Public Safety

Ex-CyRide driver pleads to lesser charge in Ames hit-and-run

Emmalee Jacobs, an Iowa State student from Urbana, was killed

Benjamin Clague, 23, arrested in hit-and-run death of Emmalee Jacobs, 18, of Urbana.
Benjamin Clague, 23, arrested in hit-and-run death of Emmalee Jacobs, 18, of Urbana.
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By Grayson Schmidt, Ames Tribune

AMES — The former CyRide bus driver accused of striking and killing Emmalee Jacobs, an Iowa State University student from Urbana, in a December 2015 hit-and-run crash pleaded guilty to an amended charge Monday, three days after District Court Judge Steve Van Marel denied the state’s request to continue the trial.

Benjamin D. Clague, 23, of Gilbert, pleaded guilty to failure to report an accident, a simple misdemeanor. Clague was arrested Jan. 20, and originally charged with leaving the scene of a personal injury accident and failure to obey a traffic control device, to which he pleaded not guilty in February in Story County District Court.

The trial was set to begin Tuesday.

According to Assistant Story County Attorney Jessica Reynolds, Clague’s sentencing hearing is set for 1:30 p.m. Friday at the Story County Courthouse in Nevada. Reynolds said the prosecution and defense have agreed to recommend a sentence of 30 days in jail, a $100 fine and 35 percent surcharge and court costs.

Jacobs, 18, was struck by a CyRide bus as she crossed Ash Avenue at Lincoln Way just after 7 a.m. Dec. 14. It was dark and rainy at the time and no surveillance cameras in the area caught an image of the crash. Police spent days interviewing people, checking auto body shops and asking for the public’s help to solve the case, fearing it could go cold as students packed up and left for the holiday break.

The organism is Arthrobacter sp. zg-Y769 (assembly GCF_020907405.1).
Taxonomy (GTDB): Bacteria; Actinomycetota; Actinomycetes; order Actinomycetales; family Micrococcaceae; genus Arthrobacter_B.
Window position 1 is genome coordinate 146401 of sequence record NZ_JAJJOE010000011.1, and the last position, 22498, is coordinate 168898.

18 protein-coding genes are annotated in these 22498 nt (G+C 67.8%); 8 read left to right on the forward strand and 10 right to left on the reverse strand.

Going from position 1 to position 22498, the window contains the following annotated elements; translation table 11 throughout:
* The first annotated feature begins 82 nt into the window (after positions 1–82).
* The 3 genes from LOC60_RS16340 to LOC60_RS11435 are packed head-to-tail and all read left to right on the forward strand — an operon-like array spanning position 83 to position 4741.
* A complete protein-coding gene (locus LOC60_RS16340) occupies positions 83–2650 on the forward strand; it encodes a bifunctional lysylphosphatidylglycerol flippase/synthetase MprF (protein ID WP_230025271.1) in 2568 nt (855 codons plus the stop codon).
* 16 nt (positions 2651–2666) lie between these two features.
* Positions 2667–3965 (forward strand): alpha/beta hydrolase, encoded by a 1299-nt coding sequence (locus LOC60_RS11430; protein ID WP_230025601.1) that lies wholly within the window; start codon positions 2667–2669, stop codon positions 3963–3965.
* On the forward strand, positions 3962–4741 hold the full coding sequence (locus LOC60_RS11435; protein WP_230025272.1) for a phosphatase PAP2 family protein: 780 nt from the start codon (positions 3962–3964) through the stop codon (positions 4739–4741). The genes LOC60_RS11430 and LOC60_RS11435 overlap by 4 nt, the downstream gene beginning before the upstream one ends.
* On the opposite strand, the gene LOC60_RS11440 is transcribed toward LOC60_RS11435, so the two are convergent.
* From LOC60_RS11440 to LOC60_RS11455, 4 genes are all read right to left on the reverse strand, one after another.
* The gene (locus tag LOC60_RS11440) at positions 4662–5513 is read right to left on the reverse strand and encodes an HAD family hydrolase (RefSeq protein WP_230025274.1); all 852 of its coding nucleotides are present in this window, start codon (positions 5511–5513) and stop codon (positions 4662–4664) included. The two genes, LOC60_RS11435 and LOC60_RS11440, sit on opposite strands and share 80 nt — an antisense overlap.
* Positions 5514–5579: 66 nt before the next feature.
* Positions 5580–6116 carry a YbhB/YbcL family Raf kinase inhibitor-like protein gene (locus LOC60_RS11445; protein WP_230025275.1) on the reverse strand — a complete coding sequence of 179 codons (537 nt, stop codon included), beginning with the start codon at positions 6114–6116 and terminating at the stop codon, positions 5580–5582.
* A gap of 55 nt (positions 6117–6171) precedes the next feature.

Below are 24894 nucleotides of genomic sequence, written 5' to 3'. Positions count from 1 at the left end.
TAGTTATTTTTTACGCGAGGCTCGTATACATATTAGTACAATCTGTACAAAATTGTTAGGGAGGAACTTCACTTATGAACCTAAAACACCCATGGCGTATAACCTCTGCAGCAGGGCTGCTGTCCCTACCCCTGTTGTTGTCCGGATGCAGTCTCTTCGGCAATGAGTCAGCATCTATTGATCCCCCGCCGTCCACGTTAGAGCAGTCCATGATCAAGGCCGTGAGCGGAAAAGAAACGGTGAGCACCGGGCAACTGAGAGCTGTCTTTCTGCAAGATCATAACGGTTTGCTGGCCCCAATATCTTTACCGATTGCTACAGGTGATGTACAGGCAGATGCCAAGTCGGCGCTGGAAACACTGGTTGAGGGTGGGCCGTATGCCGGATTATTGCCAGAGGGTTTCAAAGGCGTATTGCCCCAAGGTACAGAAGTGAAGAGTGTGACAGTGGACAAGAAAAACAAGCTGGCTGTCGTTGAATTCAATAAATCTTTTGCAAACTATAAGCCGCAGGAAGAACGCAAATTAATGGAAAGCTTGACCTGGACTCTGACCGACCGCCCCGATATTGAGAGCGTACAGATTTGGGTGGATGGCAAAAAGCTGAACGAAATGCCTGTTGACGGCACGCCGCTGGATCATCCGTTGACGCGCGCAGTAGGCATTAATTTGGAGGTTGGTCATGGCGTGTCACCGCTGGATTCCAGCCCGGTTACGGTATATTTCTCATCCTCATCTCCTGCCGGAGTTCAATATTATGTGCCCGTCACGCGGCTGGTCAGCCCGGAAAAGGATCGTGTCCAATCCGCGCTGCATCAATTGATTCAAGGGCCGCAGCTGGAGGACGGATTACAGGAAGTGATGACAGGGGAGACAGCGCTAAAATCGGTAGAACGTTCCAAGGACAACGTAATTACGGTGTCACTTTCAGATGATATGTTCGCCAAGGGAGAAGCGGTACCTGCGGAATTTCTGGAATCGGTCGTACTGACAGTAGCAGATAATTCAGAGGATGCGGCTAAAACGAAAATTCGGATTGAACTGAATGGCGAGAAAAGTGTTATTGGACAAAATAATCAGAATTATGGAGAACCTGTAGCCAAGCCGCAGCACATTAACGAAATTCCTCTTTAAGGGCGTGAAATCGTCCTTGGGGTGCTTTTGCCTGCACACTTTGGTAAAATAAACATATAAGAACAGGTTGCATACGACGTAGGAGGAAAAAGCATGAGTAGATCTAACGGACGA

According to Ames Police Cmdr. Jason Tuttle, a CyRide supervisor was reviewing bus videos came across a “concerning video” and was able to identify the driver as Clague.

Tuttle said Clague was driving west that day on Lincoln Way and made a left turn onto Ash Avenue against a flashing yellow arrow when the bus struck Jacobs.

In a ruling last Thursday on the elements of the offense, Reynolds said the judge ruled in favor of the defense, saying the prosecution must prove that Clague knew he struck a person at the time of the crash. According to Reynolds, the state’s argument was that Clague felt the impact and then later figured out what had happened, and did not report to police.

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Reynolds said the judge’s ruling “was fatal” to their case, and that the state could not prove the felony charge. So a plea agreement was reached.

A telephone message left for Clague’s attorney, Lucas J. Richardson, Monday afternoon was not immediately returned.

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